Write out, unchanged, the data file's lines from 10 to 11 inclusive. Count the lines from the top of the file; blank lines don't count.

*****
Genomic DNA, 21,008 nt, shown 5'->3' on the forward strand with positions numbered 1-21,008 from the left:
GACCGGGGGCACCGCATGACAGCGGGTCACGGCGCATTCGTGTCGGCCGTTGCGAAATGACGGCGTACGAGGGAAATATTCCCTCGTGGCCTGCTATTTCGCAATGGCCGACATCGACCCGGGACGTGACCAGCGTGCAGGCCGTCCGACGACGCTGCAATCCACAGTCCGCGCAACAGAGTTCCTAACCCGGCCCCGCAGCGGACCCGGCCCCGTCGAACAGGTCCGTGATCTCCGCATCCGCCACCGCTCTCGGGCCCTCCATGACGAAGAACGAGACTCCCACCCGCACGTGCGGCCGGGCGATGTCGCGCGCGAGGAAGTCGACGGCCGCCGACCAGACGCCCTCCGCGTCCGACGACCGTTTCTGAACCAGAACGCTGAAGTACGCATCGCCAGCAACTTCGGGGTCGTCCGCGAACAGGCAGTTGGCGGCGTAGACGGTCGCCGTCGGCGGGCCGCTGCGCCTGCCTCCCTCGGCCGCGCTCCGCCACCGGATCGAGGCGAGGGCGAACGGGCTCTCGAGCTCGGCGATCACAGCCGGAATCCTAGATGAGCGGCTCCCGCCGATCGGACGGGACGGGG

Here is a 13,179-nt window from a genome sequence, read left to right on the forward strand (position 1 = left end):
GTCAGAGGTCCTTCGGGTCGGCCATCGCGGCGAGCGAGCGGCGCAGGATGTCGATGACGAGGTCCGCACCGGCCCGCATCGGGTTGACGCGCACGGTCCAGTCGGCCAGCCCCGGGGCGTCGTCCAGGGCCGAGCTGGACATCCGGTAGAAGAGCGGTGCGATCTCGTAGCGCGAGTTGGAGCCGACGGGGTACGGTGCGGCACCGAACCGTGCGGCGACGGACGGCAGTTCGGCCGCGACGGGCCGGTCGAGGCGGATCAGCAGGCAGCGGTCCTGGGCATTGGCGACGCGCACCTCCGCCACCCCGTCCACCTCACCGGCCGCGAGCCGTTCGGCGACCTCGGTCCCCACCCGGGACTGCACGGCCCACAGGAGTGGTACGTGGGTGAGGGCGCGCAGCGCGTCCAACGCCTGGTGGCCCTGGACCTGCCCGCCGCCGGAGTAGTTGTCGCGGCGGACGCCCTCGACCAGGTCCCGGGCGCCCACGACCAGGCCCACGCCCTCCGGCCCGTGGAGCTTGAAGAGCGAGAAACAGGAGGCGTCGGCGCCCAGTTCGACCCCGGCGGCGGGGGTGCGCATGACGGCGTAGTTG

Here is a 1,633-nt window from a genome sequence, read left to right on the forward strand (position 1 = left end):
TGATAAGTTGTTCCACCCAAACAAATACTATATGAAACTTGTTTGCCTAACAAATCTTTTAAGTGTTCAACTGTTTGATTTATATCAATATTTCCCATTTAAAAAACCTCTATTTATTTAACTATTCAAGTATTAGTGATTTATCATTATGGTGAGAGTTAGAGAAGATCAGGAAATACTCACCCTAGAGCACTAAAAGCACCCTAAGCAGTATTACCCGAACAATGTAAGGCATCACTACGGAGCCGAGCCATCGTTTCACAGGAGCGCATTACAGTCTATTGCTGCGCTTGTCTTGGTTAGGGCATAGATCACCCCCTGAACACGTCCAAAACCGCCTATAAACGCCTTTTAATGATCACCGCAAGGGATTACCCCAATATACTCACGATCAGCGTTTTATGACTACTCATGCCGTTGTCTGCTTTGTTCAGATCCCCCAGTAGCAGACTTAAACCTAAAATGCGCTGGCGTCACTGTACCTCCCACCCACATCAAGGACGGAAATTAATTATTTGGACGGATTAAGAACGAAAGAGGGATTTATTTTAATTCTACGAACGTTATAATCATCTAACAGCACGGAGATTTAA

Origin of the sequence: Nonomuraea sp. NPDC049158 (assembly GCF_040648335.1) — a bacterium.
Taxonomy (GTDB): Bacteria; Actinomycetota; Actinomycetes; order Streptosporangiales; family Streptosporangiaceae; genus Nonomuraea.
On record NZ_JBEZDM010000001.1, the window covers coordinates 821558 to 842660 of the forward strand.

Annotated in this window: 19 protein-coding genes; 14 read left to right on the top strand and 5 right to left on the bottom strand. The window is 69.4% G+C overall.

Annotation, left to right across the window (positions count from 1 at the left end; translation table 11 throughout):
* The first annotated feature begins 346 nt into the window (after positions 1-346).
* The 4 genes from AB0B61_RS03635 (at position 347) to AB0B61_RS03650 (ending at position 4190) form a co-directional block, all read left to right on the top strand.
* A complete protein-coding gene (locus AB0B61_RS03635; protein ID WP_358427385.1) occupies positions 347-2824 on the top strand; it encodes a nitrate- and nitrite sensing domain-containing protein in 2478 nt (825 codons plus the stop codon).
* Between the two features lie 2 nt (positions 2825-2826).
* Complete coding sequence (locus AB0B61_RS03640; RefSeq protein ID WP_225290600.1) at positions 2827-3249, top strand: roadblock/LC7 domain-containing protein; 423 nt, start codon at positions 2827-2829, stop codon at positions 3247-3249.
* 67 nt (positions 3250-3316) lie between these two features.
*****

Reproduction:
Annotated in this window: 19 protein-coding genes; 14 read left to right on the top strand and 5 right to left on the bottom strand. The window is 69.4% G+C overall.

Annotation, left to right across the window (positions count from 1 at the left end; translation table 11 throughout):